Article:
Extras: slipcase, 16pp photobook and A3 poster (limited edition only); commentary by Wes Craven, which drops out during the nude scenes; interviews with production designer Robb Wilson King, critic Kim Newman; original trailer. The HD restoration is very nicely handled and my only regret is that 88 Films weren’t able to import the additional commentary by makeup artist William Munns and interviews with Adrienne Barbeau and Len Wein which appeared on Shout Factory’s 2013 Blu-ray (although that release omits Ms Barbeau’s steamy ablutions).
A rather leftfield thought struck me about the choice of actress Brie Larson to play Captain Marvel in the latest MCU cgi-fest, a move which has not escaped controversy. Might the casting team have confused her character with the original Captain Marvel, now billed (for convoluted legal reasons) as Shazam and long nicknamed “the big red cheese” by comics fans. After all, if you’re looking for a dairy product, why not a Brie? In any case, all these corporations really care about is the cheddar.
Hey, I didn’t claim it was a good theory…
Back in February 2016, I hosted the first episode in what was originally planned as a series of Ghostwords TV vidcasts distributed via the Vamporama Films YouTube channel. Technical problems scuppered the second instalment, but plans are afoot to resurrect the project later this month. More news soon.
Since this is primarily intended as a professional blog, with occasional more general commentary, I use Twitter for more personal updates — and one particular account, Dog Daze, is set aside for arguably the most enjoyable aspect of “social” media, photographs of dogs. In this case, Oscar the Yorkie (three years old last November) and Tikki the Westie (who celebrates her second birthday next month).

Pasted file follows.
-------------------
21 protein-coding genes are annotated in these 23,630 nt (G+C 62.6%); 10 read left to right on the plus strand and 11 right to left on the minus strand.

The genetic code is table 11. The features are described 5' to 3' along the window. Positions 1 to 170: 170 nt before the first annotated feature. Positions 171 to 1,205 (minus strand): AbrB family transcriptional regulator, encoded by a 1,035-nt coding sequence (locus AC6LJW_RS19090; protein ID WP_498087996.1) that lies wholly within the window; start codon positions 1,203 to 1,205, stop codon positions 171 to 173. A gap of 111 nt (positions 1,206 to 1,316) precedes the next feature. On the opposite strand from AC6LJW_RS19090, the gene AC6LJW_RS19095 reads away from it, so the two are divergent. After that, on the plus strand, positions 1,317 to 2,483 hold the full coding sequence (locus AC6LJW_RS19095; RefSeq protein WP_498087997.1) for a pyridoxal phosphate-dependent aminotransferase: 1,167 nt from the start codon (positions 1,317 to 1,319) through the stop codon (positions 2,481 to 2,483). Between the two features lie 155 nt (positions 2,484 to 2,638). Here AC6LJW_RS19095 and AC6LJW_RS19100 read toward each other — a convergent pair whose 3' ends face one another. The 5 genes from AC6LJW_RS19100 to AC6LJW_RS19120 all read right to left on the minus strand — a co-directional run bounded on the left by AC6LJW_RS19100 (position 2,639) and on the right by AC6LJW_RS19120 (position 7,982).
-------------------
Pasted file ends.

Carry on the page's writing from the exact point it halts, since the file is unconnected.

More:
I was less than five months old when NBC aired the first episode of Thriller on 13 September 1960, fronted by the legendary Boris Karloff, and I’m fairly certain the show never made it across to these shores before the 1990s, when it became available for import on VHS and laserdisc. To be honest, if anyone had asked me about Thriller even then, I’d probably have thought they were talking about the 1970s anthology series devised by Brian Clemens whilst working on the screenplay for Captain Kronos Vampire Hunter.
Anyhow, I’ve spent the past month watching at least two episodes an evening, and the majority are rather splendid. Our host, Boris Karloff, brings his customary cocktail of menace, mirth and malarkey, even stepping centre-stage for a number of episodes. How irritating to learn that Alfred Hitchcock pushed for this show’s cancellation when NBC picked up The Alfred Hitchcock Hour, proving yet again what an insecure and petty little twat he could be when opportunity presented itself.